1. Well, first,thanks for visiting! Yes, I have talked about it before some. I reference it in the “I AM Here I Am Here” post. The short answer is that I do, on occasion, say “no” but I pick and choose my battles. For the most part, saying no usually results in him being intrusive and even more difficult. I know this from experience. I call it feeding the dragon. If I don’t feed the dragon, we can go about our activities, mostly. I have to balance the result I may or may not expect with the backlash I(we) will receive and also what the kids want in the end. So, for example, if he doesn’t pick up the kids when he’s supposed to and drops them off early, the kids are just as happy to be able to sleep in or start their homework early. I don’t force adherence to the schedule in those cases. On the other hand, if a kid wants to be able to go to a party or sporting event we “ask” if they can and he will usually say yes, so long as it doesn’t appear that it was my idea. On times when I haven’t “asked” properly (in his mind) or have asked too often (in his mind) then the next time he sometimes says no or scolds the kids saying, “homework is not a good enough reason to skip the visit” or “you are going to have to miss time with your friends to see me” or “your job feeding cats is not important enough” (in that case the kid asked if he could just come a little later but she’d asked within the last month so he was pissed) — and that causes a lot of stress on the kids and they constantly worry about what they will have to miss. Okay, so this wasn’t really a short answer.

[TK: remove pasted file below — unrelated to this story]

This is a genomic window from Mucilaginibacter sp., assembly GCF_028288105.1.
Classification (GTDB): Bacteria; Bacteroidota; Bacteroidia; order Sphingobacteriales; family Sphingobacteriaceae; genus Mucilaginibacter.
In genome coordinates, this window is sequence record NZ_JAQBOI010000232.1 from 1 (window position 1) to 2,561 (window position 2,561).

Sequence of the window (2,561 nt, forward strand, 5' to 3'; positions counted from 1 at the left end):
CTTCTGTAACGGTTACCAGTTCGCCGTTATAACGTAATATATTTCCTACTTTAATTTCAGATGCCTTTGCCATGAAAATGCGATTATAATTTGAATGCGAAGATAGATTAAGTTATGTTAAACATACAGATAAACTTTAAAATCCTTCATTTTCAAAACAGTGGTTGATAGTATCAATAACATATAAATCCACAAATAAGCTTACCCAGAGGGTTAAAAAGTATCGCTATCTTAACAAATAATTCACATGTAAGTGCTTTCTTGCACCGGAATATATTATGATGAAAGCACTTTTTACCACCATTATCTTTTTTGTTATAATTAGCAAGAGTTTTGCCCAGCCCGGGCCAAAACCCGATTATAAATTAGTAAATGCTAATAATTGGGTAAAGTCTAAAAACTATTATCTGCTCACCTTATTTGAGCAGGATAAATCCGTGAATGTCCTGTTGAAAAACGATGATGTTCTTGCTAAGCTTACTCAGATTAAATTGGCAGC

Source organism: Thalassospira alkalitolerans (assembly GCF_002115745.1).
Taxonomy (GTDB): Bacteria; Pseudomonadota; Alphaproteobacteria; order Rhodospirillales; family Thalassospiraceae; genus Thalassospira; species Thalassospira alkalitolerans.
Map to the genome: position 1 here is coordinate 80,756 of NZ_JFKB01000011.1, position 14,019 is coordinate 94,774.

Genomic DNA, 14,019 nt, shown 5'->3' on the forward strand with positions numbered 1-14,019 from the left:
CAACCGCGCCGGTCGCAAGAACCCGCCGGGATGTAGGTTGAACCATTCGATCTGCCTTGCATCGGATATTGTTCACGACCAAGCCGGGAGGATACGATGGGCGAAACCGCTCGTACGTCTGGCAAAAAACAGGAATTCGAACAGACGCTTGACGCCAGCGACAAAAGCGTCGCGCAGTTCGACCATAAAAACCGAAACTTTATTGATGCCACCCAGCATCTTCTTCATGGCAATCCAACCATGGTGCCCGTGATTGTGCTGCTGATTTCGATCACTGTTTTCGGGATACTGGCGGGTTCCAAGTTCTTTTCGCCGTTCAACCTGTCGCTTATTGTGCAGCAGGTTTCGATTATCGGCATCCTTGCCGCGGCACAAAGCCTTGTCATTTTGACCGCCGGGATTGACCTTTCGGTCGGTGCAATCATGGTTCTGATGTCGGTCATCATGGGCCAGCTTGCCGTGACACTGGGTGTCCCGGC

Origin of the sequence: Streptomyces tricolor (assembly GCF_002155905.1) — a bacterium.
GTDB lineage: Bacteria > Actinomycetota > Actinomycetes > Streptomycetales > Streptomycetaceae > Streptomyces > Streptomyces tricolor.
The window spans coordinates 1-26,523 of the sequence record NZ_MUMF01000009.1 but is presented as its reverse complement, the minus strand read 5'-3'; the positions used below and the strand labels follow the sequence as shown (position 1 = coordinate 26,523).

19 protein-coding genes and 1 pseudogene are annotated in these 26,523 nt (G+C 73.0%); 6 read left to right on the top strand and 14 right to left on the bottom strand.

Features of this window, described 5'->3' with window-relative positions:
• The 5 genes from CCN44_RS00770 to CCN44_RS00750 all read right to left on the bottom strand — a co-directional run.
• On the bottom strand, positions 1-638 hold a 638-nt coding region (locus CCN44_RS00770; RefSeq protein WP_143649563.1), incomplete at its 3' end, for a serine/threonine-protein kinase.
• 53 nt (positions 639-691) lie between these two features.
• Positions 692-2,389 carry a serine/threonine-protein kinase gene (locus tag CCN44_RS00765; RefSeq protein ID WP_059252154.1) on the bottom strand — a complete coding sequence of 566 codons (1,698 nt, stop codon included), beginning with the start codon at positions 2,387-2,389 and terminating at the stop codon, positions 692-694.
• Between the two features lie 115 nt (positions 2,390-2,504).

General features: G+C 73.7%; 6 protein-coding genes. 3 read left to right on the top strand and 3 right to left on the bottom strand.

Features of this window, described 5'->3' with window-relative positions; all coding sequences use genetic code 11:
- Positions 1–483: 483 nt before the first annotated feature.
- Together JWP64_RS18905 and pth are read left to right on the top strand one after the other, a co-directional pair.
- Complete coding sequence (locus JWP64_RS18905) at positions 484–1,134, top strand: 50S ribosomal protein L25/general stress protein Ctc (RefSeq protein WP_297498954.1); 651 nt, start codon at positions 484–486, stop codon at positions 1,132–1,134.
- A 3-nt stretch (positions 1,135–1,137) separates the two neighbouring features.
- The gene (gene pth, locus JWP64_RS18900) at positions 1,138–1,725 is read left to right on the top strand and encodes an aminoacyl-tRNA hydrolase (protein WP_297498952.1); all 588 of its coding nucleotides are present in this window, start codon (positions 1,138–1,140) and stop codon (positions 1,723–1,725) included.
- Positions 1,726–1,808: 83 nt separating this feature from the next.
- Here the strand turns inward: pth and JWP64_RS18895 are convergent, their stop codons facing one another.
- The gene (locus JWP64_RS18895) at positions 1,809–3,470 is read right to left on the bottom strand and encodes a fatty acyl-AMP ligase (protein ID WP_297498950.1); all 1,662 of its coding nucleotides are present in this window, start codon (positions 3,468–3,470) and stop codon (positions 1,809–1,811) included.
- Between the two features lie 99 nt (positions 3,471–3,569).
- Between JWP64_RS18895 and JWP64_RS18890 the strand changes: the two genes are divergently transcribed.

When he is triggered, our lives are harder. So I don’t trigger unless it’s very important.

      I just have to remember that I’m important, regardless of how he treats me and my choice to “allow” it. It’s strategy. I know it, sometimes it gets to me, though.

      1. I understand now. So it’s his world and we’re all just living in it. Got it.

  2. I call it “poking the bear”. When I read stories like this I’m glad my ex, the swooper, doesn’t want to see mine any more than he does even if I’m still sad for my girls. And thank you for withdrawing your MotY application. That means I’m still in the running!!

  3. OMG and I totally just go park someplace when I’m pissed. It’s usually Sonic with a giant diet coke!!

  4. I just found your blog and I love it. I totally relate to your experiences as I am in the middle of a divorce right now. And yes, I am always eating alone. But I rather eat alone than not eat out at all. People need to get over it.

    1. Thank you. I like the quiet of eating alone. Plus, even if the food isn’t fancy or expensive it is such a treat for me to not have to plan, prepare, or clean up after a meal.

  5. You write really, really well. This was an interesting read. Thank you for sharing your personal experiences with us. There is a lot people can learn, I’m sure.

    1. Thank you very much. I really needed to hear that today!